Looking For Jobs With Non Profits? A Recruiter Reveals Some Top Tips For Applicants
You might think young people would know better than to use emojis in their resumes, but anyone who works for a professional staffing agency can tell you otherwise. Unfortunately, some applicants think a liberal approach to emoji use will make them stand out from the crowd.
While a graphic designer might have a free hand to craft a more personalized resume, the basic design of a successful CV and cover letter hasn’t changed much in recent years. On the other hand, the job market itself has gone through a seismic shakeup in just the past five years. If you aren’t prepared for the new reality, you’re going to be stuck hunting for job openings for a long time…
The State of the Job Market in 2015: What Job Seekers Need To Know
The month of October 2015 represented a major milestone for a country still recovering from the recession — the unemployment rate dropped to a seven-year low of just 5%. That means the U.S. has seen 68 straight months of job gains.
But while the country has been steadily adding jobs for the past five years, the number of contingent workers has gone up as well. Now, almost 40% of the country works as a temp, freelancer, or independent contractor. And with wages at full-time jobs flat as a board, 51% of employees say they are either “open” or “actively seeking” a new job. That means 71% of the workforce is still on the job market.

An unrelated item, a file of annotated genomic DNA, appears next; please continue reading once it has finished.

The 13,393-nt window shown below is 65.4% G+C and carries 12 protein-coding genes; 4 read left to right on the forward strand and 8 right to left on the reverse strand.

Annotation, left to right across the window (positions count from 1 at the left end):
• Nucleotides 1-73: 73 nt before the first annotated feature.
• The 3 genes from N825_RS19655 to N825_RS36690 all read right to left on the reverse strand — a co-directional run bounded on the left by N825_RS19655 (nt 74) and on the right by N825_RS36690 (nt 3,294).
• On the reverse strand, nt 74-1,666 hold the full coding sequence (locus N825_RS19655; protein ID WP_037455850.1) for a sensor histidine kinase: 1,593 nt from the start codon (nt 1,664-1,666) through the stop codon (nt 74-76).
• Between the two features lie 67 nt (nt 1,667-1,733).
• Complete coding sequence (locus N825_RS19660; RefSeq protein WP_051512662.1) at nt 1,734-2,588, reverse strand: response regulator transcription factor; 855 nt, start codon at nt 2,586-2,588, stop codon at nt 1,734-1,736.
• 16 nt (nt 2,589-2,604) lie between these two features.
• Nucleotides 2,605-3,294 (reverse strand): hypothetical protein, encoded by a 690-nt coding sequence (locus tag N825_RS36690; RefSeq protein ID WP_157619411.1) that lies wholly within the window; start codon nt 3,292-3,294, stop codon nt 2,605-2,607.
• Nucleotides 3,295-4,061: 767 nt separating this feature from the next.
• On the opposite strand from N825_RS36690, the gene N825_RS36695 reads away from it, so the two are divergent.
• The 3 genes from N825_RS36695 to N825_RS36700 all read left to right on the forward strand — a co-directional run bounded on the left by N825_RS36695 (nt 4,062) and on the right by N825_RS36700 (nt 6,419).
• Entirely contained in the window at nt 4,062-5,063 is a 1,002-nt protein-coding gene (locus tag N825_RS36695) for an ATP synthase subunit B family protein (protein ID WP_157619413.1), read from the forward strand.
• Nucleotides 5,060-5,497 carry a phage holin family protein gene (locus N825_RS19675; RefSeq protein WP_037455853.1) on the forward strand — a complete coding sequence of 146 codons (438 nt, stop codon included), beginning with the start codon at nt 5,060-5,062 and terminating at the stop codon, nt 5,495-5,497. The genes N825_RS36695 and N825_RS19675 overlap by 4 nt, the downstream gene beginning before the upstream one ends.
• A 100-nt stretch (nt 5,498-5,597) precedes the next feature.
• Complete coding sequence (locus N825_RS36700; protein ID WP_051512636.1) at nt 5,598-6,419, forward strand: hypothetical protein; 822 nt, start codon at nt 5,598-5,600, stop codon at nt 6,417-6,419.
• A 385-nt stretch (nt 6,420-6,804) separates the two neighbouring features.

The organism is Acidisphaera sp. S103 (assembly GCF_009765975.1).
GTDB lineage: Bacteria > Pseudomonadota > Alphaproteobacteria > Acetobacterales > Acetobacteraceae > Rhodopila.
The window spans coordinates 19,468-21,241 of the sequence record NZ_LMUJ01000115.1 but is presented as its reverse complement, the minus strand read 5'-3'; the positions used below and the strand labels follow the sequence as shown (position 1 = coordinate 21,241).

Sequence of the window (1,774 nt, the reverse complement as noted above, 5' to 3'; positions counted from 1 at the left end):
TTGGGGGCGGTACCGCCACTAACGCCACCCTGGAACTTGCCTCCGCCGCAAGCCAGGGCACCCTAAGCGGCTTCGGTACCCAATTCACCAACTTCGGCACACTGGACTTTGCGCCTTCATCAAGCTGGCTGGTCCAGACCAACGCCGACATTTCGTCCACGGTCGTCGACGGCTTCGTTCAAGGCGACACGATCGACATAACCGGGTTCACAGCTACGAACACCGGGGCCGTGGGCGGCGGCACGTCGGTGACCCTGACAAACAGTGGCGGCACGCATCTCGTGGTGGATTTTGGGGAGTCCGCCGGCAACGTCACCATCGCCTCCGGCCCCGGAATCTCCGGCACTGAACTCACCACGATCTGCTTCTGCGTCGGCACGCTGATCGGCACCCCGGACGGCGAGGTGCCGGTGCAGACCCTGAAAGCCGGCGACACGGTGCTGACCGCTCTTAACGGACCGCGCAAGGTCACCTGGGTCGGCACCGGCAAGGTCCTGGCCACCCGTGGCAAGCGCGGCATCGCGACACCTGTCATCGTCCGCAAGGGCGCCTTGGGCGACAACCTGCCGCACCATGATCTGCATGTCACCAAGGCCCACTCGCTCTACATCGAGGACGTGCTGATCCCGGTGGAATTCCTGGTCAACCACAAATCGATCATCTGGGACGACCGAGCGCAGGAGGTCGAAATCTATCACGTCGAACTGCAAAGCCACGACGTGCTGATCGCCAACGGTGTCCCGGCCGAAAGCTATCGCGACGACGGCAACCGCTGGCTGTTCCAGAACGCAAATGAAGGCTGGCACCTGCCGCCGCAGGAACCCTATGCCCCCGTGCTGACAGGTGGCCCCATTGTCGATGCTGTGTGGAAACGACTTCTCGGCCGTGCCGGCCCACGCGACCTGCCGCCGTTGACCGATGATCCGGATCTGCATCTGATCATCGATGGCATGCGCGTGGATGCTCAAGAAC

So if you want to find jobs at non profit organizations, prepare to face stiff competition. Also, as more young people and recent college grads flock to big cities, non profit jobs in NYC and Washington D.C. are going to be harder to come by in 2016.
A Non Profit Staffing Agency Reveals How To Find Non Profit Jobs in New York, D.C., and Beyond…
Just like we don’t need to tell you not to use emojis, we hope we don’t need to tell you about the value of social media in finding your first job. Fully 94% of recruiters use social media when looking for applicants. Specifically, 89% have hired a candidate through Linkedin, 26% have done so through Facebook, and 15% through Twitter.
You need to double check your privacy settings and make sure people can’t see anything you don’t want them to. But you also shouldn’t completely scrub your social media presence from the web. Some employers think a lack of social media presence raises a red flag.
Non profits are increasingly relying on a local staffing agency, and not just temp agencies. Working with a professional staffing agency that specializes in non profit jobs can often decrease the time you spend job hunting. Don’t just apply to employers, find nonprofit search firms or a staffing agency as well.
Finally, it’s always a smart idea to start volunteering while on the job market, especially in positions relevant to your field. Not only is this a great offline way to network, but it can prove that you have a passion employers can really use.
Got any more tips on landing non profit jobs? Give us a shout in the comments!